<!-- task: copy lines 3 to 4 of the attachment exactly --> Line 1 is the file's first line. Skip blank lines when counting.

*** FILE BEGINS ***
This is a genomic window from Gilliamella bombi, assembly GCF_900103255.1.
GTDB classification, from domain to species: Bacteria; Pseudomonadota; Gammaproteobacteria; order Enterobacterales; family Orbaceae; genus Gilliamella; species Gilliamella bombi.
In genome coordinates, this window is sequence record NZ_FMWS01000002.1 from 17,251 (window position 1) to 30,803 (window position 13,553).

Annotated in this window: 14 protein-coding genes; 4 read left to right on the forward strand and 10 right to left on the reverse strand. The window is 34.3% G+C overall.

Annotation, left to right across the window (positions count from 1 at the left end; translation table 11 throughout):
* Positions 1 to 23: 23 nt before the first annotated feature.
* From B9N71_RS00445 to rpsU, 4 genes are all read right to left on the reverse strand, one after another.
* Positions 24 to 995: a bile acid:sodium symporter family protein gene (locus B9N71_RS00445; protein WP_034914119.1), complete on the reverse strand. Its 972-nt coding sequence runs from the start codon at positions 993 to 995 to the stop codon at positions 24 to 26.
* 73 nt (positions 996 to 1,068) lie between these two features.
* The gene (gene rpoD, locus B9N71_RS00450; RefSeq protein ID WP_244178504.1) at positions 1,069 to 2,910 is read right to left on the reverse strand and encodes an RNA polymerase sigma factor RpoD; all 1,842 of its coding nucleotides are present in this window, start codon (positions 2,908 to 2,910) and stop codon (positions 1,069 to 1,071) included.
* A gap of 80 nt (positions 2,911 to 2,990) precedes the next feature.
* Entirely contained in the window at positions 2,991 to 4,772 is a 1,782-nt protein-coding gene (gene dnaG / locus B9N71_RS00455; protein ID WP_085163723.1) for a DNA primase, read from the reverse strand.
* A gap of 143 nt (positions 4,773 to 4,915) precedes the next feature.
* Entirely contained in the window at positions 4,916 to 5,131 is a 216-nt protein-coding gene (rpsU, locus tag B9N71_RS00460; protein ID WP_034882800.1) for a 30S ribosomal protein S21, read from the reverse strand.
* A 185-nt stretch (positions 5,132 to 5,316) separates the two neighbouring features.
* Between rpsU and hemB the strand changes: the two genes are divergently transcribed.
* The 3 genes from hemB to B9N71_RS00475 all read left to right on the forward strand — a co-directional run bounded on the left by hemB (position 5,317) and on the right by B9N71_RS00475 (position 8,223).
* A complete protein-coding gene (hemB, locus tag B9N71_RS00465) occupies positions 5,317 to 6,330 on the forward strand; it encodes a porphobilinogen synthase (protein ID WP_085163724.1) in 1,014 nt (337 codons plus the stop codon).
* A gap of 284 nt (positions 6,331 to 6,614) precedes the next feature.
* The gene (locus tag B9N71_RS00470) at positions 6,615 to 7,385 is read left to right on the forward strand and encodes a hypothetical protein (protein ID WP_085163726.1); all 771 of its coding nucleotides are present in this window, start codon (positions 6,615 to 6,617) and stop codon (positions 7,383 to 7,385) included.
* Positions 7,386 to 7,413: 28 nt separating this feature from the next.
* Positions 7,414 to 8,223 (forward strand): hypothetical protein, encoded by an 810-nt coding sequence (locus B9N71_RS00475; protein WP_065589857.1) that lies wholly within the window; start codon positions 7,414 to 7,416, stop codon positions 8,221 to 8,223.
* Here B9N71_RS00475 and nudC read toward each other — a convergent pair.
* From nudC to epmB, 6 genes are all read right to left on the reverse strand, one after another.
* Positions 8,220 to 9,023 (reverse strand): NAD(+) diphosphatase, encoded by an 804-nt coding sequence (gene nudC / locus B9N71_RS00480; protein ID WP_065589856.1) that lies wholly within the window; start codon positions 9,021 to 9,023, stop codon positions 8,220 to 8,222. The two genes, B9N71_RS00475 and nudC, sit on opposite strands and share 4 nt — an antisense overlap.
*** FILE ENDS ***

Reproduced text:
In genome coordinates, this window is sequence record NZ_FMWS01000002.1 from 17,251 (window position 1) to 30,803 (window position 13,553).

Annotated in this window: 14 protein-coding genes; 4 read left to right on the forward strand and 10 right to left on the reverse strand. The window is 34.3% G+C overall.